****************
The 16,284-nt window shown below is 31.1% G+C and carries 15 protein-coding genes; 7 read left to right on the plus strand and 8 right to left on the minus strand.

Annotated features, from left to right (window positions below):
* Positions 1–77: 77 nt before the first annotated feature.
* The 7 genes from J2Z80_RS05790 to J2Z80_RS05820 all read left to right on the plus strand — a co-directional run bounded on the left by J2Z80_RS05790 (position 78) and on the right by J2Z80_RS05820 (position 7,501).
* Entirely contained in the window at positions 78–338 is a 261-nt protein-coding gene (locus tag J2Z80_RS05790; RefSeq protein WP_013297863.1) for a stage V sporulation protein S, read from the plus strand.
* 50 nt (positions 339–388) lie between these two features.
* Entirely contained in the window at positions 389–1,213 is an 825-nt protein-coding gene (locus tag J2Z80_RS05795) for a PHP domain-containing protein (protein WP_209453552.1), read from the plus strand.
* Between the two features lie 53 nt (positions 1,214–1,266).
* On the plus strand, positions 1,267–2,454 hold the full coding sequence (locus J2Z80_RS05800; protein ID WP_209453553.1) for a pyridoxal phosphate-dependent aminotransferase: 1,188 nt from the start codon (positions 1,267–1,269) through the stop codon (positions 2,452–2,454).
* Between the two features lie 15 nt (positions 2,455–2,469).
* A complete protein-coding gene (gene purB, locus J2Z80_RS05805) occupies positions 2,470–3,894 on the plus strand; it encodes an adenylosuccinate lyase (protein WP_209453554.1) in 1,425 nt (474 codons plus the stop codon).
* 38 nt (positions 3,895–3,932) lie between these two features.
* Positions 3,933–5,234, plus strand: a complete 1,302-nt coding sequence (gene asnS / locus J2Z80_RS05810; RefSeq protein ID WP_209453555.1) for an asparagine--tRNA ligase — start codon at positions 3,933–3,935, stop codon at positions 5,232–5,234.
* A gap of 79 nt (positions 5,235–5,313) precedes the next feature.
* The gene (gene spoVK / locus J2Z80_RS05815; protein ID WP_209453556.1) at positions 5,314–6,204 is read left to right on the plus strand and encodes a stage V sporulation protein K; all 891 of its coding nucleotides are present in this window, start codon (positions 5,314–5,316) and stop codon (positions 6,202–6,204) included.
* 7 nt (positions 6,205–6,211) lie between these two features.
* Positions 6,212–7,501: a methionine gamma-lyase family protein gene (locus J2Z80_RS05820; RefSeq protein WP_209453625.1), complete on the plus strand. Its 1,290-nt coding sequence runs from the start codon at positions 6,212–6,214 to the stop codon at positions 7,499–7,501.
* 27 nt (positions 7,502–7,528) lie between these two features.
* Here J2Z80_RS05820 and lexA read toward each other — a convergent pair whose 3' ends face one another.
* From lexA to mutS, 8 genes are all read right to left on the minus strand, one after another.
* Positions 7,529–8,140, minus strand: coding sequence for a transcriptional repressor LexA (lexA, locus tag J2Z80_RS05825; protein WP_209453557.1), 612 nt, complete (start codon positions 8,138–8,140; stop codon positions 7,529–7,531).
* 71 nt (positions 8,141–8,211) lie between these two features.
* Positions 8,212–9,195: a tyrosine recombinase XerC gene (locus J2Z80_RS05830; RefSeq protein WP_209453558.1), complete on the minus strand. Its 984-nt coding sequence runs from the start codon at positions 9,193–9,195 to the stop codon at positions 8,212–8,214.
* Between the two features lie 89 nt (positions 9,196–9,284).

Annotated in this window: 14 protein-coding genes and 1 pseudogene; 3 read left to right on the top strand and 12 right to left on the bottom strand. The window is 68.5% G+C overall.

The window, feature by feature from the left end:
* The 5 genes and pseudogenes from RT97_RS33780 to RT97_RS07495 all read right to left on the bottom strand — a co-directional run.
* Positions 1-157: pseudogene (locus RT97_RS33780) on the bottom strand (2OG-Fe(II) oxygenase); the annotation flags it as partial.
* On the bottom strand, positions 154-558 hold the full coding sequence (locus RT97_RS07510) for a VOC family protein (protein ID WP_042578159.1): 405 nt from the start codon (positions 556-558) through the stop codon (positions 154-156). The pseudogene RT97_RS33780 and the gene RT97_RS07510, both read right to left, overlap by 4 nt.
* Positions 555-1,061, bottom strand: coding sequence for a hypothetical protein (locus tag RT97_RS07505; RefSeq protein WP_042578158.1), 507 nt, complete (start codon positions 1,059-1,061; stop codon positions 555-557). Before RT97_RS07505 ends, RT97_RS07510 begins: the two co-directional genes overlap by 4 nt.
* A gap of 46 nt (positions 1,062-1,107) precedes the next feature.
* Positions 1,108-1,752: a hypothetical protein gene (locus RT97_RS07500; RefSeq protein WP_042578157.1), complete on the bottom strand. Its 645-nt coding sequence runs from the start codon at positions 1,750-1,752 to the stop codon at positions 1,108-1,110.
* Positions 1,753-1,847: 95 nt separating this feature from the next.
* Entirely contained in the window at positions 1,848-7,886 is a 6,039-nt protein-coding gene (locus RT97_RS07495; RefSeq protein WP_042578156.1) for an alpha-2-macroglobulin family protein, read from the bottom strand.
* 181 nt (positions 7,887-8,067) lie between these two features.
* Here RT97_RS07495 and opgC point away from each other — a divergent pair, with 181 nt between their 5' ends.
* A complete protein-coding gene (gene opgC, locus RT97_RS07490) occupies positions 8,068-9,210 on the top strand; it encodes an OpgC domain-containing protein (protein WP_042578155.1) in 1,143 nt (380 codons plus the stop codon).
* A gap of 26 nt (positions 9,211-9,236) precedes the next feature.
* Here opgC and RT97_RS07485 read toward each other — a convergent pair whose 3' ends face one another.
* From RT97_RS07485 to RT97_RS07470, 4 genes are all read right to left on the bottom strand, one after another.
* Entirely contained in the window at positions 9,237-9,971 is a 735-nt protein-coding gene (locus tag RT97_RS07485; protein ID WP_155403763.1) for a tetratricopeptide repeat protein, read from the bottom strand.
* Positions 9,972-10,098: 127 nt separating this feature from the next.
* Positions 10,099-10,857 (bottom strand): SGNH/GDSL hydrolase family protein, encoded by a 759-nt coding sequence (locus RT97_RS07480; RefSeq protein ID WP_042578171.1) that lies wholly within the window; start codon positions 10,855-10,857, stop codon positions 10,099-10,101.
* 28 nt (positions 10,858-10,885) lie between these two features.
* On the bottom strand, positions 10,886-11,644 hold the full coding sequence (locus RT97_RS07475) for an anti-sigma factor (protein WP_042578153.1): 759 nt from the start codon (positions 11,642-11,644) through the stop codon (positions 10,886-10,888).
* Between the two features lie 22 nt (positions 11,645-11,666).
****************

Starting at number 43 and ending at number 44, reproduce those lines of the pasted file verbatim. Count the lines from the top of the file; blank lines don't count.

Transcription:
* Positions 10,099-10,857 (bottom strand): SGNH/GDSL hydrolase family protein, encoded by a 759-nt coding sequence (locus RT97_RS07480; RefSeq protein ID WP_042578171.1) that lies wholly within the window; start codon positions 10,855-10,857, stop codon positions 10,099-10,101.
* 28 nt (positions 10,858-10,885) lie between these two features.